http://www.backmanboats.com/ - http://www.backmanboats.com/



Posted By: Stefan Lloyd
Date Posted: 28 Sep 05 at 9:06am
Interesting concept but I wonder what happens if you get knocked down with the keel on the wrong side. Small keelboats do experience knock-downs to both windward and leeward. 


Posted By: Doug Lord
Date Posted: 28 Sep 05 at 11:34pm
You know, I hear stuff like that all the time about canting keels and it could be asked about a new movable ballast system such as I propose above. But if the systems are designed right, built well and sailed competently most situations that come up will be able to be recovered from and dealt with in shortorder.
People sometimes forget that similar questions/ problems can happen on any high performance dinghy or high performance keel boat. What happens if you have four guys standing on racks hanging from trapezes and the wind quits or a "hand of God" gust slams them?
;what happens if the bulb falls off a fin keel or a dinghy pitchpoles? You can ALWAYS pick a negative scenario and they WILL happen; you can only hope that the design of the systems involved and the seamanship of the people involved are up to it....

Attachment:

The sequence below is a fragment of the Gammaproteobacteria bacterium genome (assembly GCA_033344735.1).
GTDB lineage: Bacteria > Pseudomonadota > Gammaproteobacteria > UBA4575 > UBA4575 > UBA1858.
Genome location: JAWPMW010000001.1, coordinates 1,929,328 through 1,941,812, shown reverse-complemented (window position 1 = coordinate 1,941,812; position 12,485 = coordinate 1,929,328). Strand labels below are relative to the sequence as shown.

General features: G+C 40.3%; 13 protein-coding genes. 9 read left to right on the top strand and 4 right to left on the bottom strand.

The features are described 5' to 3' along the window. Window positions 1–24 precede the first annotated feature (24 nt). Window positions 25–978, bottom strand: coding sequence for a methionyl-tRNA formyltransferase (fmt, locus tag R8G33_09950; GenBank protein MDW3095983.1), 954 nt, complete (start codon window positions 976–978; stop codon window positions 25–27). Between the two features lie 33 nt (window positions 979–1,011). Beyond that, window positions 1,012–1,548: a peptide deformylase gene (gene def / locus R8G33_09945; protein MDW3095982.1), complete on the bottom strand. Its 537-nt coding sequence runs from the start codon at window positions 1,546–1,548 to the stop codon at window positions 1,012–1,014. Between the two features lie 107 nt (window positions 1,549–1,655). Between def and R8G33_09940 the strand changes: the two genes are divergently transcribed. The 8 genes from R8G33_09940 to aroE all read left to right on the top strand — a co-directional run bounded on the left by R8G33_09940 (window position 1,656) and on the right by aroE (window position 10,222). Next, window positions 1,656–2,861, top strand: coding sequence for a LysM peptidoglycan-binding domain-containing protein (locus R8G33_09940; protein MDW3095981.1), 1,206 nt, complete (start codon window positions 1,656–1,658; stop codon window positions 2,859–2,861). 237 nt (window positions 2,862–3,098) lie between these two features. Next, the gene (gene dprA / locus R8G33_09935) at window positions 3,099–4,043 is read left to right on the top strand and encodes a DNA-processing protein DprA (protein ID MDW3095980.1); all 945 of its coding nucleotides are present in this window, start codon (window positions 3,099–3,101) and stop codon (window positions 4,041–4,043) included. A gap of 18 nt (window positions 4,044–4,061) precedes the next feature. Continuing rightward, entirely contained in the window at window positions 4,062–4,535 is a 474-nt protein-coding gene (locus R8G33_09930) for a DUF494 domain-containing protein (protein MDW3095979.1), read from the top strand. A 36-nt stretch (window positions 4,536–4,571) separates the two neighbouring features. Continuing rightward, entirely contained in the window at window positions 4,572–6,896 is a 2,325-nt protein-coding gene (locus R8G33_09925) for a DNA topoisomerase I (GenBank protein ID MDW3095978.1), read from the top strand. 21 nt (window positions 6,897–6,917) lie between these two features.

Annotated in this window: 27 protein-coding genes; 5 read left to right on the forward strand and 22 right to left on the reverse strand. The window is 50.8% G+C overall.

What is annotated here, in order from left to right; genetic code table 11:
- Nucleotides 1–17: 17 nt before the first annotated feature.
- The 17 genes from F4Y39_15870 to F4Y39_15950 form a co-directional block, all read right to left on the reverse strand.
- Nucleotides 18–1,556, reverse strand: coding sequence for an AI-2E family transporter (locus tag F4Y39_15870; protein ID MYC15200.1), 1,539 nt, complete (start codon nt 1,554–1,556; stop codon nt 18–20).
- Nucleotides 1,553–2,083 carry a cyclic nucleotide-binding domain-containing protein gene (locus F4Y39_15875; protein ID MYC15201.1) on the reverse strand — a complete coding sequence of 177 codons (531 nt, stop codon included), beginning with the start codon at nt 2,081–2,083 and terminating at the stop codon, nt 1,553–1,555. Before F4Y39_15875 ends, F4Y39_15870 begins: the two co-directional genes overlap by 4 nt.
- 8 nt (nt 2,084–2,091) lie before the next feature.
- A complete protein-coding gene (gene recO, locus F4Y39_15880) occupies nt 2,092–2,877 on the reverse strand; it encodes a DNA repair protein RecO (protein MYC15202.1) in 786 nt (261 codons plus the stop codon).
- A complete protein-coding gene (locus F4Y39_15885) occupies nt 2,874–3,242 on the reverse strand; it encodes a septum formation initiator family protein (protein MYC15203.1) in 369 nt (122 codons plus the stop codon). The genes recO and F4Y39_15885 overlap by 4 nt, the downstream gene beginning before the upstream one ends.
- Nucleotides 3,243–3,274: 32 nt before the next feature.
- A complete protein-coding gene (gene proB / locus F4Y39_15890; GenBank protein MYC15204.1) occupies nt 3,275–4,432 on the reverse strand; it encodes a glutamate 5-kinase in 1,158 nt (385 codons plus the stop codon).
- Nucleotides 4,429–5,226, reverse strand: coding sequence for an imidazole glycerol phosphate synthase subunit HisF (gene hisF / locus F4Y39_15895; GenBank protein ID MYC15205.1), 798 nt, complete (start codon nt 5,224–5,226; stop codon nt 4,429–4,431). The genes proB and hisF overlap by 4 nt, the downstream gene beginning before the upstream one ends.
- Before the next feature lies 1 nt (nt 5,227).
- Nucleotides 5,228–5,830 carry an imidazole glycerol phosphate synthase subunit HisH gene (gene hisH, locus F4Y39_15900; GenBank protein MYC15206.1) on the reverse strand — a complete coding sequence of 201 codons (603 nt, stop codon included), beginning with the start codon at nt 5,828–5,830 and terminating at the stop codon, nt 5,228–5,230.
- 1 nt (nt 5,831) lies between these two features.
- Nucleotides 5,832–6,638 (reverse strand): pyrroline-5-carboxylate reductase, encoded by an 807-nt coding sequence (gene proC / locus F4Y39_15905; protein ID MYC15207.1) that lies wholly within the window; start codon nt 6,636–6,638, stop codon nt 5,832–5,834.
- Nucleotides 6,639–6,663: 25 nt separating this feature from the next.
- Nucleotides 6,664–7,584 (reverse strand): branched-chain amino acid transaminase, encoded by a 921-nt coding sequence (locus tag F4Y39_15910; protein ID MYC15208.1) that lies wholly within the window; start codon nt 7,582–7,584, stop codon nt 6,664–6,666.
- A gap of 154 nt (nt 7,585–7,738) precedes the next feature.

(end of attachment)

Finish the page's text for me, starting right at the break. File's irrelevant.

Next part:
Posted By: Stefan Lloyd
Date Posted: 29 Sep 05 at 6:34am

With respect Doug, your sailing CV doesn't seem to include much keelboat sailing. Mine does. I've watched five crew swim away from a sinking keelboat identical to mine following a knock-down to windward. These things happen and they can have serious consequences. Keelboat racing does not normally have safety boat cover.

Four guys hanging off the trapeze no longer exercise a righting moment once tea-bagged, while the keel of a knocked-down keelboat is exercising maximum righting moment. If that moment is in the wrong direction, "How do you get out get out of that" is an eminently pertinent question to ask; preferably before it happens for real.